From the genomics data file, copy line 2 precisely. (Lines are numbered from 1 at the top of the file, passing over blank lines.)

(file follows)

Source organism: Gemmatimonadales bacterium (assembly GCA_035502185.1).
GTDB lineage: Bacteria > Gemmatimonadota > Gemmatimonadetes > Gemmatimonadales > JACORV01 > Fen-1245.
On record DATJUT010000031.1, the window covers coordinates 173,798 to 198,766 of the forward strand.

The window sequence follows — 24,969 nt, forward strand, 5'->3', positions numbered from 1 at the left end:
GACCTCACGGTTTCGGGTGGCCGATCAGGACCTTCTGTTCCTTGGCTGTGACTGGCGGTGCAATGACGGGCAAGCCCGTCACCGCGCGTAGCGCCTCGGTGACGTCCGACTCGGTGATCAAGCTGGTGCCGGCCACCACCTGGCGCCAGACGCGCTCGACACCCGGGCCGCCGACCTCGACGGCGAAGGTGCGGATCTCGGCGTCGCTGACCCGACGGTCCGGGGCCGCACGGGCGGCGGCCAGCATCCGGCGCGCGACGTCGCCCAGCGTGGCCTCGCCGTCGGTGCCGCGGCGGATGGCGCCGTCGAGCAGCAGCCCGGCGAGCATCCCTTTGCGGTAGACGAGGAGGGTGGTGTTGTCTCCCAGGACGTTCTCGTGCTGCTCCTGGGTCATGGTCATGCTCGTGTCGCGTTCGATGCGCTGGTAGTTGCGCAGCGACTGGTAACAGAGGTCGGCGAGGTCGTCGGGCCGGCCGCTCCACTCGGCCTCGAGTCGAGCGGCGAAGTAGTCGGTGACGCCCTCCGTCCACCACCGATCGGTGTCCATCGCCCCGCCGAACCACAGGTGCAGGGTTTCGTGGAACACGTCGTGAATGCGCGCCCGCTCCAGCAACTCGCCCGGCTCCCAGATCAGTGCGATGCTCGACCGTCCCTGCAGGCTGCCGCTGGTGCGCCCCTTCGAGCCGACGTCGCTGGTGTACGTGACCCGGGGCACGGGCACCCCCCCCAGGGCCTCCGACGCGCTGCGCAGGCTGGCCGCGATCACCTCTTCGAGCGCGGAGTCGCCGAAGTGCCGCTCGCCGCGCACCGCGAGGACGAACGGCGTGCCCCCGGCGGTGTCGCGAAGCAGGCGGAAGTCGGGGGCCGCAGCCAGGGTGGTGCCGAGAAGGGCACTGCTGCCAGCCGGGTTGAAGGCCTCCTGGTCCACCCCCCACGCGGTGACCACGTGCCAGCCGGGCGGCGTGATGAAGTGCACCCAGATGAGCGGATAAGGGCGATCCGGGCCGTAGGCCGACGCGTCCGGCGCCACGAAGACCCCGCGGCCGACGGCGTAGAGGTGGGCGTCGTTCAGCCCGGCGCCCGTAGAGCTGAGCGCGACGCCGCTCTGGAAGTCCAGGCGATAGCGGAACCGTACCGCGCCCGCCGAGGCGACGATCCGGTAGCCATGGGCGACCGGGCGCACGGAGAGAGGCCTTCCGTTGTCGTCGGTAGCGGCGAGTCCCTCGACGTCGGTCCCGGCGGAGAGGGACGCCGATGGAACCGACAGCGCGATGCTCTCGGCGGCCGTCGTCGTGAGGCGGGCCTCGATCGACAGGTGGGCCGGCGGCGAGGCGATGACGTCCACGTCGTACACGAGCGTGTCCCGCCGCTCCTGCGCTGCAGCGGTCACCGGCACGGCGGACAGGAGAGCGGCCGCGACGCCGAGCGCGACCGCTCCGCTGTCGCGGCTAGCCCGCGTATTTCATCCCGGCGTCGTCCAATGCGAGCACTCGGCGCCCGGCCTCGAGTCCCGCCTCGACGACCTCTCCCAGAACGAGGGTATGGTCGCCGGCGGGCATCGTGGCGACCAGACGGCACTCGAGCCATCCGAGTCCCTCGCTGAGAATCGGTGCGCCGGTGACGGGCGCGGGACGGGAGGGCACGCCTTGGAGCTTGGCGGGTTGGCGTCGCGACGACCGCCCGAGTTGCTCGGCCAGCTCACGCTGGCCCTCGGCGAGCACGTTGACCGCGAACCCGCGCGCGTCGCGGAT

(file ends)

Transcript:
GTDB lineage: Bacteria > Gemmatimonadota > Gemmatimonadetes > Gemmatimonadales > JACORV01 > Fen-1245.